5 roadway; 10 forward vehicle; 20 host vehicle; 22 front radar; 24 front radar signal; 26 speedometer sensor; 28 CPU; 30 luminous display; 36 dashboard warning light; 38 warning buzzer; 40 prior art brake lights; 50 trailing vehicle
Description of the Preferred Operation of the Invention
Ramifications of the Invention
The reader will see that when the speed-monitoring radar-activated brake light of this invention is incorporated into a vehicle, it can provide information which would otherwise not be obtainable to the driver of trailing vehicle 50 about traffic speed forward of host vehicle 20 simply by observing luminous display 30. The driver of trailing vehicle 50 can be alerted to the speed changes two vehicles forward of their vehicle rather than only alerted to speed changes one vehicle forward that prior art brake lights 40 provide. This is especially important when either the size of host vehicle 20 is large and obscures most of the trailing driver's view to the forward roadway or when weather conditions decrease visibility such that a driver cannot see further forward than to the rear of the vehicle directly in front.
It is critical to the understanding of this invention that luminous display 30 is seen as always providing real-time information about speed changes in forward vehicle 10 directly to the driver of trailing vehicle 50. It is information about the speed change that is most valuable to the driver of trailing vehicle 50. Often, in heavy traffic, the relative spacing between vehicles is shorter than that required for safe stopping, however, it is not the stopping distance which is essential to monitor because many rear-end collisions occur before both vehicles have stopped. Rather, it is the relative speeds of the vehicles that must be maintained, and the more quickly the driver of trailing vehicle 50 is made aware of the forward speed changes, the more likely the speed of the trailing vehicle 50 can be reduced to match the forward flow. It is also critical to the functioning of this invention that luminous display 30 is always understood to be associated directly with speed changes without the need for interpretation by the driver of trailing vehicle 50. If the driver of trailing vehicle 50 has to contemplate whether the observed signal from luminous display 30 is due to anything other than a forward speed change—such as simply a tighter vehicle spacing, or possibly the condition of the forward driver—then there is an opportunity for the signal to be misinterpreted or ignored thus negating the object and advantage of this invention. Just as the observation of prior art brake lights 40 being activated is understood by all drivers to mean that the driver of the vehicle directly in front has applied their brakes, the observation of luminous display 30 being activated is always to be understood to mean that the driver of the vehicle two cars in front has applied their brakes. The speed-monitoring radar-activated brake light device of this invention works in tandem with prior art brake lights to give a trailing driver a more accurate view of the forward traffic speed fluctuations.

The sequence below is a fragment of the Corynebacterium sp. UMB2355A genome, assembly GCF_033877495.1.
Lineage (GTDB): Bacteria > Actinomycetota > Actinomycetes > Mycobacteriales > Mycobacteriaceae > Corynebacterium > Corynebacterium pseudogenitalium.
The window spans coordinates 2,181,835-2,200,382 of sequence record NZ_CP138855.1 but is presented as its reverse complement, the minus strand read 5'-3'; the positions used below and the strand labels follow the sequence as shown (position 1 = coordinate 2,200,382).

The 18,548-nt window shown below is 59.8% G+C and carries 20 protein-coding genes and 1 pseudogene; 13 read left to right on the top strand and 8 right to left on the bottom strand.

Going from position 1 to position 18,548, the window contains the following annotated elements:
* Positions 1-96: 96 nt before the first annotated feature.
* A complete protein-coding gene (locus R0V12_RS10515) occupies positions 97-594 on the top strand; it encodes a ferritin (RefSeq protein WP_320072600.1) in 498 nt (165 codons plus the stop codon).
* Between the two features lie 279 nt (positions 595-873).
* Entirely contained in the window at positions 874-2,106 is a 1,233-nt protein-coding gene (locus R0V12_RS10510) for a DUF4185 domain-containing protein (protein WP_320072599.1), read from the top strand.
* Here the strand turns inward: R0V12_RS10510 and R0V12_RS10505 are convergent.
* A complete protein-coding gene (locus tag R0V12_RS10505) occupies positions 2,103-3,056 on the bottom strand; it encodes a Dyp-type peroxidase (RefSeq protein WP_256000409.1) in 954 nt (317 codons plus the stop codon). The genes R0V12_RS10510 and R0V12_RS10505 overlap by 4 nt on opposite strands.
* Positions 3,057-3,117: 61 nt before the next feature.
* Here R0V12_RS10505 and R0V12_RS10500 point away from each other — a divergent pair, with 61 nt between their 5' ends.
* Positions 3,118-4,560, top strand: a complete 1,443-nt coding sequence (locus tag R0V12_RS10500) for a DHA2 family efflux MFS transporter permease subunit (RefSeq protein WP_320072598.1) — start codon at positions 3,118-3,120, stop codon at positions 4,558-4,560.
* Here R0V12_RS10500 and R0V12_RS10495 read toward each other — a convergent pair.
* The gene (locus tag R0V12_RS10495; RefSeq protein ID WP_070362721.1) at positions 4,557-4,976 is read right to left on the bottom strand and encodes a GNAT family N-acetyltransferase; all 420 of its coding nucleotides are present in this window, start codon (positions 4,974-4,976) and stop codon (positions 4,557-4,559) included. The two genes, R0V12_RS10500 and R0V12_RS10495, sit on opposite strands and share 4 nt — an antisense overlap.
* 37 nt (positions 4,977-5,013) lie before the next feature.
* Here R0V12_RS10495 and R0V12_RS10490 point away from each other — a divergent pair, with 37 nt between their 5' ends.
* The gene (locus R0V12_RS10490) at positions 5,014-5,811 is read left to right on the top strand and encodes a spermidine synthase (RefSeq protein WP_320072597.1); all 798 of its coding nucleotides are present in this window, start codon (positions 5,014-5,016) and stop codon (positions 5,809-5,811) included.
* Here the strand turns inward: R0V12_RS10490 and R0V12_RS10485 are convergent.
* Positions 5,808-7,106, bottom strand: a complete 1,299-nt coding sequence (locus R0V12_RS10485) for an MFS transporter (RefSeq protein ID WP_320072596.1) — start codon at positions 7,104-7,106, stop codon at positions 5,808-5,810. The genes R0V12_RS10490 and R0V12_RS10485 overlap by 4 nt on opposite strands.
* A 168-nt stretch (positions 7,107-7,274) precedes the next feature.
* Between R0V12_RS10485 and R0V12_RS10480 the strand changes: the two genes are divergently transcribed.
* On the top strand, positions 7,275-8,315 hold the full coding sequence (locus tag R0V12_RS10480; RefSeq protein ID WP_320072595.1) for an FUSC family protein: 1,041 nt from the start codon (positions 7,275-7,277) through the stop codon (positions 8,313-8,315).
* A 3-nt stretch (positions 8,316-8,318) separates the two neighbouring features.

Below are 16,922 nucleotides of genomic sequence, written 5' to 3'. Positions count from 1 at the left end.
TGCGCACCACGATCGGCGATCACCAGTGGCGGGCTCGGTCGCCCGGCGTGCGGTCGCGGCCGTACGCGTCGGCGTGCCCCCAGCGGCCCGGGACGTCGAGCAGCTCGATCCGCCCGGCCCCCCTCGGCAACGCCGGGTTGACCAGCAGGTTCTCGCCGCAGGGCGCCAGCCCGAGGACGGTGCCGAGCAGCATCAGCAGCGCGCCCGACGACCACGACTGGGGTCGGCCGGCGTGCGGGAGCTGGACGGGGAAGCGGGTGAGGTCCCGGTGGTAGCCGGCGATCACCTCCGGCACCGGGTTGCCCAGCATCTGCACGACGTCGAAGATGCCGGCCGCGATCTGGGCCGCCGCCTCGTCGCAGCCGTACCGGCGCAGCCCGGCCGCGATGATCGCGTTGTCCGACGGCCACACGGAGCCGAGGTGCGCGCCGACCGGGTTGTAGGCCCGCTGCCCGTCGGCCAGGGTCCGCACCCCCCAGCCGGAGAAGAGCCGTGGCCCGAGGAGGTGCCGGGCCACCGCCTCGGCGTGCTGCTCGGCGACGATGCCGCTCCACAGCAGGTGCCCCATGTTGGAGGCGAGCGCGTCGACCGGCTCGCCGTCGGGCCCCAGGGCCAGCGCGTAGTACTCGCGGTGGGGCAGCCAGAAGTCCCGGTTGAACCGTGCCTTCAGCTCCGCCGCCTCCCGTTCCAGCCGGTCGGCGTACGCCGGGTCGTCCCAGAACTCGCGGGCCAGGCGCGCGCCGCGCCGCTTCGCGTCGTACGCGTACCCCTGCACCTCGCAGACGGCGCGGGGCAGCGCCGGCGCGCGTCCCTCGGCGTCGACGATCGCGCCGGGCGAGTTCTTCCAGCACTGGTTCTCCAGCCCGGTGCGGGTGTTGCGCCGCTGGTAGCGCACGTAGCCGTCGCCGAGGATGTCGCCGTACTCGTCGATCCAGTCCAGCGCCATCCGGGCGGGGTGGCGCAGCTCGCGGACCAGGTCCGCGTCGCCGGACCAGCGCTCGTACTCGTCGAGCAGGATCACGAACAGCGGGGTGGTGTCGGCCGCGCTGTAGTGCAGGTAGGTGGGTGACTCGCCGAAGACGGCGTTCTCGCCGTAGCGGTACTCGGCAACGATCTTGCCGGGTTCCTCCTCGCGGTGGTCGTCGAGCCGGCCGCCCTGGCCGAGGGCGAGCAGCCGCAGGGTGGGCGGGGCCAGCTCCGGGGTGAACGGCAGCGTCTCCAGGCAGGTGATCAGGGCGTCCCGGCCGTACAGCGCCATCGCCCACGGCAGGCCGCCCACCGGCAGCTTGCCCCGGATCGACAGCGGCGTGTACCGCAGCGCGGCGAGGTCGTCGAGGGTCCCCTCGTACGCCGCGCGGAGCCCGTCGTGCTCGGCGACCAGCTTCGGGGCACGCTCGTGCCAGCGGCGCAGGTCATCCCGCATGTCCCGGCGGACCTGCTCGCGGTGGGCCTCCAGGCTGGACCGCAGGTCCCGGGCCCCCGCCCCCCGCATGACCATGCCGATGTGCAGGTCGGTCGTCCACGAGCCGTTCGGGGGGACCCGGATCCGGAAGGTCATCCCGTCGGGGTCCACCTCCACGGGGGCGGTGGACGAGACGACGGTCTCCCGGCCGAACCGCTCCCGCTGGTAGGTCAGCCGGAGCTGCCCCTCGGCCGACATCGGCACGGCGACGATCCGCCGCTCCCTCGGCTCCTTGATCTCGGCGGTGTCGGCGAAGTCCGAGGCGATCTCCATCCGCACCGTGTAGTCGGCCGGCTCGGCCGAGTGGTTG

When traveling on crowded roadways, occupants within a vehicle equipped with this invention are thus potentially more safe than occupants within the same vehicle not equipped with this invention because the driver of a trailing vehicle will be better informed of speed reductions in the forward traffic flow and the likelihood of a rear-end collision will be reduced.
It can be seen that the speed-monitoring radar-activated brake light device of this invention works independently of the driver of host vehicle 20, and thus it's operating efficiency is not affected by the attentiveness, the judgment, or the reaction time of said driver.
Further, it can be seen that the speed-monitoring radar-activated brake light device of this invention works independently of the need for any other mechanism placed on other vehicles or along the roadways, and therefore can be implemented without universal changes to all vehicles or large expenditures modifying the roadways. And because this invention can operate independently of mechanisms external to host vehicle 20, it is not prone to system failures that often occur in interdependent mechanisms.
Although the description above contains much specificity, it should not be construed as limiting the scope of the invention but as merely providing illustrations of the presently preferred embodiment of this invention. For example, pertaining to luminous display 30, it is to be understood that this display might be a single light different in color from the red brake lights of the prior art, it might be a series of lights with different colors or brightness to indicate different hazardous conditions, or it might be a lighted display screen capable of conveying a text message. It is to be further understood that although activation of luminous display 30 is always by detection of a speed change in forward vehicle 10 it is optional in the programming of CPU 28 that there be a minimum change in speed before such activation is made.
It should be understood that dashboard warning light 36 does not have to be mounted directly on the dashboard as long as it is positioned to be easily observed by the driver of host vehicle 20. Further, dashboard warning light 36, warning buzzer 38, and luminous display 30 do not need to be activated simultaneously, for there are numerous driving situations where the driver of trailing vehicle 50 and the driver of host vehicle 20 might be alerted separately or at different moments.
The speed of host vehicle 20 used to compute the road-speed of forward vehicle 11 may also be obtained utilizing the global positioning system rather than through speedometer sensor 26.
And it should be understood that the conveyance of data from independent components on this invention does not have to be by wires—for there are numerous wireless methods of communication available today. It should also be realized that power to run the components comprising this invention is easily obtainable in a manner integral with vehicle 20 simply by tapping into the existing vehicle battery or, optionally, by providing a separate replaceable battery.
Accordingly, the scope of the invention should be determined not by the embodiments illustrated, but by the appended claims and their legal equivalents.